Munich Center for Mathematical Philosophy (MCMP)

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Drug Safety, Probabilistic Causal Assessment, and Evidence Synthesis (27-28 January 2017)


Idea and Motivation

The latest regulatory amendments concerning pharmacovigilance practice made by the European Parliament and the European Council (Directive 2010/84/EU; Regulation (EU) No 1235/2010) put a special emphasis on joint efforts to develop an integrative information-based approach to pharmaceutical risk assessment. The related guidelines encourage the amalgamation of information from different sources (e.g. spontaneous case reports, literature, data-mining, pharmacoepidemiological studies, post-marketing trials, drug utilization studies, non-clinical studies, late-breaking information). Yet, the methodological bases for implementing such a policy are shaky in that causal assessment of adverse drug reactions still relies mainly on the (statistical) methods developed to test drug efficacy.
Philosophers have developed a variety of tools to address methodological and epistemological issues that arise in causal assessment in medicine. This research program interacts with the work of health professionals, methodologists, statisticians and epidemiologists. Moreover, social epistemology and decision-theoretic tools are increasingly acknowledged as useful instruments to model research dynamics, knowledge flux and evaluate funding policies. Since medical research and clinical practice are pervaded by all sorts of conflicts of interest, there is room for implementing these approaches to understand the way medical knowledge works in our social world.

This workshop aims to provide a platform allowing scholars and decision makers to focus on causal assessment for the purposes of drug safety. In particular, the following topics, among others, will be explored and investigated: limits and potential of standard methods for evidence synthesis (meta-analysis, systematic review), mixed methods, machine learning and spontaneous reporting, safety pharmacology, systems pharmacology, evidence based medicine versus pluralistic approaches to evidence evaluation, and social epistemology in pharmacology.
In addition, the workshop is intended to foster novel approaches to risk management and decision making.


27  January 2017

09:00 - 09:10 Welcome: Barbara Osimani
09:10 - 09:30 Rani Lill Anjum and Elena Rocca (Norwegian University of Life Sciences): Post Market Risk Assessment of Drugs as a Way to Uncover Causal Mechanisms Jürgen Landes (Munich)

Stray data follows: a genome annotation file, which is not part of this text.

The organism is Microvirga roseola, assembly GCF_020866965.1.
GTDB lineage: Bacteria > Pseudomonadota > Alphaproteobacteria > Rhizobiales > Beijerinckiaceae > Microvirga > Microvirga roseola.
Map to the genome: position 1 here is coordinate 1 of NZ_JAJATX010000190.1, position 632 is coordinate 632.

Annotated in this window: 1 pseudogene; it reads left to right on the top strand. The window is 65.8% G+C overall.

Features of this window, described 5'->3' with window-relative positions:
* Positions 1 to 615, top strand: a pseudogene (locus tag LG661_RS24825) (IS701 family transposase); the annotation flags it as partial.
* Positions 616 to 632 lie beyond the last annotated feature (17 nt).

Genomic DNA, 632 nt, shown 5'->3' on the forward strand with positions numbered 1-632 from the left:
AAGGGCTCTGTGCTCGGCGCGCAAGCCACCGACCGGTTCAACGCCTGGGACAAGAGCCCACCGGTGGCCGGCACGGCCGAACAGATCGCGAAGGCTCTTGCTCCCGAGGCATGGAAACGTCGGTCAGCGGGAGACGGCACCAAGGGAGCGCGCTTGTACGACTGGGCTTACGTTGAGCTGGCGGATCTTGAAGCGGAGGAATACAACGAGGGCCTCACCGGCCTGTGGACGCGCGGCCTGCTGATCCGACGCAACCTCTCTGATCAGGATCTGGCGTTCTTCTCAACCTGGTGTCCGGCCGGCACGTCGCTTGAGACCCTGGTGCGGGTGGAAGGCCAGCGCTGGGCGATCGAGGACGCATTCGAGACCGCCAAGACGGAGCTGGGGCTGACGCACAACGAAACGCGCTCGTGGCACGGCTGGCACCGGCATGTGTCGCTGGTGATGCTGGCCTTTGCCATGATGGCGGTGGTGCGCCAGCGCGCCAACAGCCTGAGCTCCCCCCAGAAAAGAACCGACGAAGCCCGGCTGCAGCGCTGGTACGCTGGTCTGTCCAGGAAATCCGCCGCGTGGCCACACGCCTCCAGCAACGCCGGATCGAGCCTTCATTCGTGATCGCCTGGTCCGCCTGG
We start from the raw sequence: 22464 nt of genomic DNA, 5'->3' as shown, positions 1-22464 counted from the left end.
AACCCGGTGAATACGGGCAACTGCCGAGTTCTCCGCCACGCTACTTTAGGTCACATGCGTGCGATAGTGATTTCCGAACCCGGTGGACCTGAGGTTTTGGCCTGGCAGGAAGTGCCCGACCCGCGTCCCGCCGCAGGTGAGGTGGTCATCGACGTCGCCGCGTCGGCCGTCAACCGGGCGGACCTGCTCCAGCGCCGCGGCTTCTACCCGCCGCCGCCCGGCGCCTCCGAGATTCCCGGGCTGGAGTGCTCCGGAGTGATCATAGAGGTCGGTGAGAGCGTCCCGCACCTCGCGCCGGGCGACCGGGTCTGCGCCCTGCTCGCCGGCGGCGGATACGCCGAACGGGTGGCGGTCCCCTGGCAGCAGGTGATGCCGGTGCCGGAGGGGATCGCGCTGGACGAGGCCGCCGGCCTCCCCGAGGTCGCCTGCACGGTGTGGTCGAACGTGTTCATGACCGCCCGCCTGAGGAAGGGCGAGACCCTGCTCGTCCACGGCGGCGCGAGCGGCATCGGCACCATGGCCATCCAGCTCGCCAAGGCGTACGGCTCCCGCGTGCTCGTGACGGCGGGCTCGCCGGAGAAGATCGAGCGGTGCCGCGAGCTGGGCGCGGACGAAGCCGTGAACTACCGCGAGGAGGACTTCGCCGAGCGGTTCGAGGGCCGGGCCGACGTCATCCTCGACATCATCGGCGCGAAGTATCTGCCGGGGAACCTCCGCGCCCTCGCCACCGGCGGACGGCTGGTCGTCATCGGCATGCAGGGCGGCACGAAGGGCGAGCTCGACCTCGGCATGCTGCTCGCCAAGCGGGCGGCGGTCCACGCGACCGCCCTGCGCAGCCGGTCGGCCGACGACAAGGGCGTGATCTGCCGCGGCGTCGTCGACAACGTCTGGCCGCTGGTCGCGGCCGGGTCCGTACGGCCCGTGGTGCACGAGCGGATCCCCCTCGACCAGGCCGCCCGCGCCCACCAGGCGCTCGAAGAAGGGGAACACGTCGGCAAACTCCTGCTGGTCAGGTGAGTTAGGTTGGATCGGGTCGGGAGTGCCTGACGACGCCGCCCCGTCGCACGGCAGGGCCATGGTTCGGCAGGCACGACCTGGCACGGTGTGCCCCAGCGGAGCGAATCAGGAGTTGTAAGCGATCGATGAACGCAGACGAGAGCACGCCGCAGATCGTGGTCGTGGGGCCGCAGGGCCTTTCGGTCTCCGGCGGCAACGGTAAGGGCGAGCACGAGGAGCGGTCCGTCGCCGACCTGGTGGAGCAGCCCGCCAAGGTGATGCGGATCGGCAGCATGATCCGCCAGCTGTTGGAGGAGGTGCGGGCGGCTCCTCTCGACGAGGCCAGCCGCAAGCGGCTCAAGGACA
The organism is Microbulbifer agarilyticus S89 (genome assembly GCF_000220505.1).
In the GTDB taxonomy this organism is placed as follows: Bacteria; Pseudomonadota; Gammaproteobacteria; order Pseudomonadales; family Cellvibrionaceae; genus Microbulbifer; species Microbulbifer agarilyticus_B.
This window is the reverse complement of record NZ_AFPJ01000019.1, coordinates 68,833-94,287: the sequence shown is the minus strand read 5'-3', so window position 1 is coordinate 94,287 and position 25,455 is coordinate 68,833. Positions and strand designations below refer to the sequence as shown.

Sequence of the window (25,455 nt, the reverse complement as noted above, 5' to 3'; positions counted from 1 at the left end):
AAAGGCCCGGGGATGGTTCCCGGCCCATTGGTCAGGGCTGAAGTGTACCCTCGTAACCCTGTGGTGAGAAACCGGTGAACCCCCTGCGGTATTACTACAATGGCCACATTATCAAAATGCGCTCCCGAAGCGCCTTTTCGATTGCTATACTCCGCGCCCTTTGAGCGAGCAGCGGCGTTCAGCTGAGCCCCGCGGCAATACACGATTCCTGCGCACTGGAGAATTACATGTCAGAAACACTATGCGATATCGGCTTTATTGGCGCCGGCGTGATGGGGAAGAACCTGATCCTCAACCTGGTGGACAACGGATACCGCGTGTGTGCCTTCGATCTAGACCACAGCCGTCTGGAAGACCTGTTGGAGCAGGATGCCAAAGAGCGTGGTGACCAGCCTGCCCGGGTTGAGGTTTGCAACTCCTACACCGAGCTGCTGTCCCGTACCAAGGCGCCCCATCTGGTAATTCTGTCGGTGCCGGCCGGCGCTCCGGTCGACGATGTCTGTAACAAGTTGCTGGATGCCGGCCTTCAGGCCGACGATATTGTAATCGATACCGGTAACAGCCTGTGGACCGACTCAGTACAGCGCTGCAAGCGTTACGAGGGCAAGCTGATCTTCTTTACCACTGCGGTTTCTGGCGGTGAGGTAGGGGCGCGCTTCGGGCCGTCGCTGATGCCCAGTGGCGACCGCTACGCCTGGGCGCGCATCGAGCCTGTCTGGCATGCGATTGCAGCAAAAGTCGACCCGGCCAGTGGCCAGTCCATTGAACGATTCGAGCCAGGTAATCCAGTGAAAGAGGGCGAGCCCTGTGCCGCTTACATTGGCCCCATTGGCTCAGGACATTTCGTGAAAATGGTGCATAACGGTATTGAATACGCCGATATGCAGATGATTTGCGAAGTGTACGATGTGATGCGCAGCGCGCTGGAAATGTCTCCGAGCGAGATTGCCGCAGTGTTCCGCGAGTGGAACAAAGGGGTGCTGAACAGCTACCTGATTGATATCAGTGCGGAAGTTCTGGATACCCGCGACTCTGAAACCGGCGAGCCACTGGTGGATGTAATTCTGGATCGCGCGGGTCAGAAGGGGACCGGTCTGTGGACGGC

09:30 - 09:50 Jon Williamson (University of Kent): EBM+: Improving the Way in Which Evidence-Based Medicine Handles Evidence of Mechanisms
09:50 - 10:10 Felipe Romero and Jan Sprenger (University of Tilburg): Making Scientific Inferences More Objective: Replication and Scientific Self-Correction
10:10 - 10:30 Barbara Osimani (MCMP/LMU Munich): A Multilayer Approach to Modeling Probabilistic Causal Inference through Evidence Synthesis
10:30 - 10:50 Q & A
10:50 - 11:15 Coffee Break
11:15 - 11:35 Jeff Aronson (Oxford University): Defining a Signal Barbara Osimani (Munich)
11:35 - 11:55 Ralph Edwards (WHO, Uppsala Monitoring Center): Causality in Pharmacovigilance: Small Chances – Big Problems
11:55 - 12:10 Q & A
12:10 - 13:15 Lunch
13:15 - 13:35 Mike Kelly (The National Institute for Health and Care Excellence/Cambridge University): EBM, Reductionism, and the Road to Medicine’s Adaptive Pathways Bennett Holman (Seoul)
13:35 - 13:55 Ulrich Mannsmann (IBE/LMU Munich): How to Quantify the Effect of and Correct Design-dependent Bias in RCTs
13:55 - 14:10 Q & A
14:10 - 14:35 Coffee Break
14:35 - 14:55 Brigitte Keller-Stanislawski (Paul Ehrlich Institut): Benefit Risk Evaluation of Medicinal Products Post-Authorisation and Evidence Based Decision Making in Pharmacovigilance David Teira (Madrid)
14:55 - 15:15 Beth Shaw (NICE): Assessing Drug Safety – What Can We Learn From Other Assessments of Harm
15:15 - 15:35 Q & A
15:35 - 16:00 Coffee Break
16:00 - 16:20 Stephen Senn (CCMS, Luxembourg Institute of Health): What Randomisation Can and Cannot Do for You Roland Poellinger (Munich)
16:20 - 16:40 Norbert Benda (BfArM): Challenges for a Decision-Theoretic Framework in Drug Safety and Benefit Risk Assessments
16:40 - 17:00 Q & A
17:00 - 17:30 General Discussion Barbara Osimani, Jürgen Landes, Roland Poellinger (Munich)
20:00 Conference Dinner 

28 January 2017

09:30 - 09:50 Stephen Mumford (University of Nottingham): Evidence Synthesis for Dispositionalists Rani Lill Anjum (Oslo)
09:50 - 10:10 Adam La Caze (University of Queensland): Evaluating Evidence in Drug Safety
10:10 - 10:30 Jacob Stegenga (Cambridge University): Bayesian Mechanista
10:30 - 10:50 Q & A
10:50 - 11:15 Coffee Break
11:15 - 11:35 Roland Poellinger (MCMP/LMU Munich): Shaping Causal Claims in Pharmacology: The Interplay between Population Characteristics and Causal Structure Adam La Caze (Queensland)
11:35 - 11:55 Jürgen Landes (MCMP/LMU Munich): Variety of Evidence
11:55 - 12:15 Martin Posch and Franz König (Center for Medical Statistics, Informatics and Intelligent Systems, Medical University of Vienna): Challenges of Optimizing Drug Development Programs for Regulatory Decision Making
12:15 - 12:35 Q & A
12:35 - 13:40 Coffee Break
13:40 - 14:00 David Teira (UNED Madrid): Evidential Pluralism and Regulatory Paternalism in Drug Testing Sara Ruggieri (AIFA)
14:00 - 14:20 Bennett Holman (Yonsei University) and Justin Bruner (Australian National University): Experimentation by Industrial Selection
14:20 - 14:35 Q & A
14:35 - 14:50 Coffee Break
14:50 - 17:00 Round Table Carlo Martini (Helsinki),
Christina Schneider (Munich)


The conference is generously supported by the European Research Council (Grant 639276). Further information on the project can be found here.